Family members can do several things to support the person or people with OCD in their family.
First, they can become involved in the therapy. Having family members encourage the people with OCD to keep up their exposure therapy or take their medication can help them to challenge their OCD and not give in to it.
Family members can also offer encouragement to people with OCD while they are doing their exposures. Family members can help move therapy along, because they may be able to tell the therapist what OCD behaviors they see being performed that the people with OCD may not even notice or may be too embarrassed to discuss.
This can help therapists to be sure that they are designing exposures to fit all of the difficulties the people with OCD are experiencing.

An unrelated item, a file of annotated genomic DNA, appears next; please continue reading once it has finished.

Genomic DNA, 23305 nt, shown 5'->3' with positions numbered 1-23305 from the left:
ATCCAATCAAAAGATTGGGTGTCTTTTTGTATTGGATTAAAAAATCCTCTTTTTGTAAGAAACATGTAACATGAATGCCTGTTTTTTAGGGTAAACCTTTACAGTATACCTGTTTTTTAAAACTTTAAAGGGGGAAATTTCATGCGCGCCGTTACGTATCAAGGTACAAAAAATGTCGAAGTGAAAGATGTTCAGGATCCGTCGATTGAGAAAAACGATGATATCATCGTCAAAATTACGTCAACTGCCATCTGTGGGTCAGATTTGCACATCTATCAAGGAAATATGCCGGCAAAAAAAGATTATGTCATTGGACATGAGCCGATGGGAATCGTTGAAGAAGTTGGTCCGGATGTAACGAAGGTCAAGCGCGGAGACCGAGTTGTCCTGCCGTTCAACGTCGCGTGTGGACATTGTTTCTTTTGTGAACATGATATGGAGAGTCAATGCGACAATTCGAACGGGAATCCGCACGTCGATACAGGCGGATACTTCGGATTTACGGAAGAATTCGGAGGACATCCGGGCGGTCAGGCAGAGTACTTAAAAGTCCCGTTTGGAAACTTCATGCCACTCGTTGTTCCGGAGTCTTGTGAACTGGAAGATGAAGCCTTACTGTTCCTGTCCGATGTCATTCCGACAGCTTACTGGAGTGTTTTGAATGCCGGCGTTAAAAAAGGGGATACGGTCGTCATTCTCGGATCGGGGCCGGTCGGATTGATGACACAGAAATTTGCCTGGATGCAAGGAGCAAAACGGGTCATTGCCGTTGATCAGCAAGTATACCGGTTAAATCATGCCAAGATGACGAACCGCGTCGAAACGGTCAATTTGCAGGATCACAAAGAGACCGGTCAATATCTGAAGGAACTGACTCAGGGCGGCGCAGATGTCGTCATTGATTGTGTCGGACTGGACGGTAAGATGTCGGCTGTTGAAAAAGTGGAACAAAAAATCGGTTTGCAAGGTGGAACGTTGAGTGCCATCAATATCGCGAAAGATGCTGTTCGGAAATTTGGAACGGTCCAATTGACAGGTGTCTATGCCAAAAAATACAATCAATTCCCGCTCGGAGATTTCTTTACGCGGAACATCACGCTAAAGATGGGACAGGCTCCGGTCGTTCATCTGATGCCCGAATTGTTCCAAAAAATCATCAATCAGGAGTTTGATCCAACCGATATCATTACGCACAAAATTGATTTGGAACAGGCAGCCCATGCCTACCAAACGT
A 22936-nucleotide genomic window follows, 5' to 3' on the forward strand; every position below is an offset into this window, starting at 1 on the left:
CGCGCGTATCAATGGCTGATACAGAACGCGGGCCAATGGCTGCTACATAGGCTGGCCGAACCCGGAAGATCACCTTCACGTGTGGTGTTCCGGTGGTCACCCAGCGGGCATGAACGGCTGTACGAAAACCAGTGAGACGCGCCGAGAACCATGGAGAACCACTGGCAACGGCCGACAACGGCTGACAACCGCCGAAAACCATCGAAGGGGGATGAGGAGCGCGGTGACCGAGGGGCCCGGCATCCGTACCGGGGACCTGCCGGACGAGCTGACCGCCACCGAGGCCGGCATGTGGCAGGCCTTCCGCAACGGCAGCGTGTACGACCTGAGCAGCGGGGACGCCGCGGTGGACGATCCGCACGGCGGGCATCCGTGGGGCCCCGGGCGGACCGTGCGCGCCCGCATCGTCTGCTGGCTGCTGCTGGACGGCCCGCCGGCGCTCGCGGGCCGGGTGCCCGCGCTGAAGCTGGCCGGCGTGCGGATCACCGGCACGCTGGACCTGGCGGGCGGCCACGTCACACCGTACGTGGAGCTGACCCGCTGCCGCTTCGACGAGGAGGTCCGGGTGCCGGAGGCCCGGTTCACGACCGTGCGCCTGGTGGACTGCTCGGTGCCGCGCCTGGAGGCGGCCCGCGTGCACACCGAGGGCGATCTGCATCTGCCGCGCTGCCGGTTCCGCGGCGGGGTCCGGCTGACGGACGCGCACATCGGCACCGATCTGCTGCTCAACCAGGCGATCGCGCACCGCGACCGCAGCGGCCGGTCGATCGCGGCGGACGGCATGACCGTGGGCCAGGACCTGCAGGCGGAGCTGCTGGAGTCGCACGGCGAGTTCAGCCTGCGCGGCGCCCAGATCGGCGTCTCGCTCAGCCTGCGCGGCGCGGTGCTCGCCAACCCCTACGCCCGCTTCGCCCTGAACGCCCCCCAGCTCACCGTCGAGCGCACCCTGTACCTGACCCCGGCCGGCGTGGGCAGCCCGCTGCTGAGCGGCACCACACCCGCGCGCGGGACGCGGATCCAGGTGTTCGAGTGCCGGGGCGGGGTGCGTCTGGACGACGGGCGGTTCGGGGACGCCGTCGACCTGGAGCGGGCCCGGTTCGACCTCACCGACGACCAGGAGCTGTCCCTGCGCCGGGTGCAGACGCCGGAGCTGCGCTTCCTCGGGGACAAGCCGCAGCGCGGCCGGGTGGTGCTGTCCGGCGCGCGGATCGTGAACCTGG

Most of all, family members can be role models for their family members with OCD. They can do the exposures, initially, with the people with OCD to show that the feared consequences do not happen.
Of course, you will want them to do the exposures on their own eventually, but modeling can be of great benefit at the start of the therapy. Family members can also work together to be sure that no one in the family is accommodating the OCD.
Sometimes people with OCD will try to manipulate someone in their family into helping them with a ritual or giving them reassurance. If family members can work together, then they can assist each other to not give in to the OCD demands, but to present a unified front and work together to challenge it.
Remember that it is the OCD that is being challenged. Of course you love the family member with the disorder, but that does not mean you have to love the OCD.
Remind family members with OCD of this, to let them know that in order for you to be helpful, you can no longer help them do rituals but will support them in fighting through their difficulties.